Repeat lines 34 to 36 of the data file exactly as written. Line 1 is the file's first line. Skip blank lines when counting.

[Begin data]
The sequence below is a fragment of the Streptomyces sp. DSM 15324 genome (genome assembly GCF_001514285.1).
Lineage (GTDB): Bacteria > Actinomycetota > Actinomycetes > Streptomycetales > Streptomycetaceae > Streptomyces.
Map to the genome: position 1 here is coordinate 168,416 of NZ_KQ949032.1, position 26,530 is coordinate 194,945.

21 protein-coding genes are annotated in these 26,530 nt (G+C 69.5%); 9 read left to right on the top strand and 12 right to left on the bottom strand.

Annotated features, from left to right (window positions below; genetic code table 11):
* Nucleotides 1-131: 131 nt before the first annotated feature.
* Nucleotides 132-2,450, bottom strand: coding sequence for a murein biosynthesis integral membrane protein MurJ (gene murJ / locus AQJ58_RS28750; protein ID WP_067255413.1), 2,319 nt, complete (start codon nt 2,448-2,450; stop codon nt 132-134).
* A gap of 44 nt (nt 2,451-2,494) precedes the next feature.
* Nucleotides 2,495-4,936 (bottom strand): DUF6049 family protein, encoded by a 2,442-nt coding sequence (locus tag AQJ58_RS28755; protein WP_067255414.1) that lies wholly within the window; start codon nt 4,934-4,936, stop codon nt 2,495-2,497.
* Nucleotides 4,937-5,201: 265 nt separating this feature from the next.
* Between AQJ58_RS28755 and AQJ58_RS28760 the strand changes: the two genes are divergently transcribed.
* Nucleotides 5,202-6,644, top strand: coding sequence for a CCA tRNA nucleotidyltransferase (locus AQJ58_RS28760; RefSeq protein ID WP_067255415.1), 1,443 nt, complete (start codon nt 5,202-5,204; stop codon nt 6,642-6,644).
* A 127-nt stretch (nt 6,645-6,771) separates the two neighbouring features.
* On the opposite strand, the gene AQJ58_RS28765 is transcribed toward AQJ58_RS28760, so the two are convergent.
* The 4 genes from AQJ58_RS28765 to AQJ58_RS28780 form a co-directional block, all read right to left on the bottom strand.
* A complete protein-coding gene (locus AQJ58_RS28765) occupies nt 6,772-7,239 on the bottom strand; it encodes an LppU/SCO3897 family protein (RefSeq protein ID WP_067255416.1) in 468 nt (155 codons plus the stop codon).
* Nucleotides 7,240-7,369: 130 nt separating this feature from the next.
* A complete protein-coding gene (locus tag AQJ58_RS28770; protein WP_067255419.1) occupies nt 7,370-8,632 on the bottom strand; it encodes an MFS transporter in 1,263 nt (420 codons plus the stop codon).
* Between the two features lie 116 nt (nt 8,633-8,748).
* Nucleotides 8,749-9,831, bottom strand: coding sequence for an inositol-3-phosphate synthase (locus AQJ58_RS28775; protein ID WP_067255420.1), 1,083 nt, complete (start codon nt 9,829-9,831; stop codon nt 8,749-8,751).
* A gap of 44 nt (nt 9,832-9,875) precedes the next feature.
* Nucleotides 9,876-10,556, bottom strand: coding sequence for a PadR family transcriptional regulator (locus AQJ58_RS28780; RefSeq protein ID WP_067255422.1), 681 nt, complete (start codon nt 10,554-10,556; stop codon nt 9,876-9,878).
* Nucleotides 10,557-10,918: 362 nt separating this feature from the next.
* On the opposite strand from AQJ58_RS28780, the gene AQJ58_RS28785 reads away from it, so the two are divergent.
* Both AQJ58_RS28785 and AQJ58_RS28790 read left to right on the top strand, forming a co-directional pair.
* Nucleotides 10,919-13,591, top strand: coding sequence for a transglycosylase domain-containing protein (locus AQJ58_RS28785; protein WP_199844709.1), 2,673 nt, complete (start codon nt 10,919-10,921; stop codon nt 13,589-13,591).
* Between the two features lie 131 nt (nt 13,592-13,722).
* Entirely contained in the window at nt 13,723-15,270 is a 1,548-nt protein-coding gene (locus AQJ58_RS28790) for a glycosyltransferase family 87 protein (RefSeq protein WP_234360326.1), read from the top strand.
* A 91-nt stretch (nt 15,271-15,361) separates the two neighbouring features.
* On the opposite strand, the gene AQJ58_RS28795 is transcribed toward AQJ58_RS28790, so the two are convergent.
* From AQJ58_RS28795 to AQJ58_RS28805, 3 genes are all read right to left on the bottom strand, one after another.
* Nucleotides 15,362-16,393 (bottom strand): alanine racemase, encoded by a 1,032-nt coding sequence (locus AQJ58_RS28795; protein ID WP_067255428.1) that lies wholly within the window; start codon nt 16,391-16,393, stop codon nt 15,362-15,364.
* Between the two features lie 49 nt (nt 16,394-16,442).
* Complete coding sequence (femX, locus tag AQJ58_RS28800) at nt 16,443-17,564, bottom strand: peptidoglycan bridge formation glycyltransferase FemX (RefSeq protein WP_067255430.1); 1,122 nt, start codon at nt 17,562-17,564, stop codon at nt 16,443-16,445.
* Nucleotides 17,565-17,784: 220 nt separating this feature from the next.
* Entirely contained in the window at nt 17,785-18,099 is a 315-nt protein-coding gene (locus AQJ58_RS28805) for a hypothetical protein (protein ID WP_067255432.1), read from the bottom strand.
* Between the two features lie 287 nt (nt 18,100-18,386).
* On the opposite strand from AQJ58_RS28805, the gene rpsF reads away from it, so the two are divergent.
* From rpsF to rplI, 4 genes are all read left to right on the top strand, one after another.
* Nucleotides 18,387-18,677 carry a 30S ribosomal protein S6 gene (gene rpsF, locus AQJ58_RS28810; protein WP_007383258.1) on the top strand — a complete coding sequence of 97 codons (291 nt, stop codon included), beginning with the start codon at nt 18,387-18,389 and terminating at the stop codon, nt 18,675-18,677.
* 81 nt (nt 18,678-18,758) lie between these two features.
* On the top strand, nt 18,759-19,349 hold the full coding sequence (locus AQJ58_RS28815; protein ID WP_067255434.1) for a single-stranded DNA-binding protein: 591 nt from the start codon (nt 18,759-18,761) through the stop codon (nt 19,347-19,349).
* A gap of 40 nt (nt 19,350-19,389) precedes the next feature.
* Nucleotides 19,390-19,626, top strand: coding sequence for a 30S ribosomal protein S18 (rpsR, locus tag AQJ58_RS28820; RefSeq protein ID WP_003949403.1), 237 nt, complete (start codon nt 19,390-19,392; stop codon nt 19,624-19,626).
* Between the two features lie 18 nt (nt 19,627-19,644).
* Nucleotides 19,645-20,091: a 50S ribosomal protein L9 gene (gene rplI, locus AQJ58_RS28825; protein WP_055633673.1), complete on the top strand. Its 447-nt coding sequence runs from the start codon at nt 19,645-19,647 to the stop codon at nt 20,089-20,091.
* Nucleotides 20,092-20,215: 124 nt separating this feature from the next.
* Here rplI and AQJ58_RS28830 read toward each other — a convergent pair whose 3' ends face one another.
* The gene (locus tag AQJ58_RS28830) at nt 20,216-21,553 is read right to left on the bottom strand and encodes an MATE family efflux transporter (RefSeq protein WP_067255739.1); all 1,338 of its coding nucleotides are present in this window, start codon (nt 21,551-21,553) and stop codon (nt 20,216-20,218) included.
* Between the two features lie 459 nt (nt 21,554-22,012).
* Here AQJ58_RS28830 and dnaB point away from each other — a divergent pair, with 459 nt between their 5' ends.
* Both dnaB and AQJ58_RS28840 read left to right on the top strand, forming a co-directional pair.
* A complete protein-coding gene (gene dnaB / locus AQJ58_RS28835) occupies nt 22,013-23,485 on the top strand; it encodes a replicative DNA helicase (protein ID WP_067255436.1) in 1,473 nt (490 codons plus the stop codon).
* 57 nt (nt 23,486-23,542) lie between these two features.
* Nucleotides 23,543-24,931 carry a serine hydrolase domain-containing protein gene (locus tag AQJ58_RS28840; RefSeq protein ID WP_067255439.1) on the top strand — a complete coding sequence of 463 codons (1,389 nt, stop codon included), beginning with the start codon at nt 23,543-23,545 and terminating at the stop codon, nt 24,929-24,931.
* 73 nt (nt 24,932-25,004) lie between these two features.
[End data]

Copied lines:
* Complete coding sequence (femX, locus tag AQJ58_RS28800) at nt 16,443-17,564, bottom strand: peptidoglycan bridge formation glycyltransferase FemX (RefSeq protein WP_067255430.1); 1,122 nt, start codon at nt 17,562-17,564, stop codon at nt 16,443-16,445.
* Nucleotides 17,565-17,784: 220 nt separating this feature from the next.
* Entirely contained in the window at nt 17,785-18,099 is a 315-nt protein-coding gene (locus AQJ58_RS28805) for a hypothetical protein (protein ID WP_067255432.1), read from the bottom strand.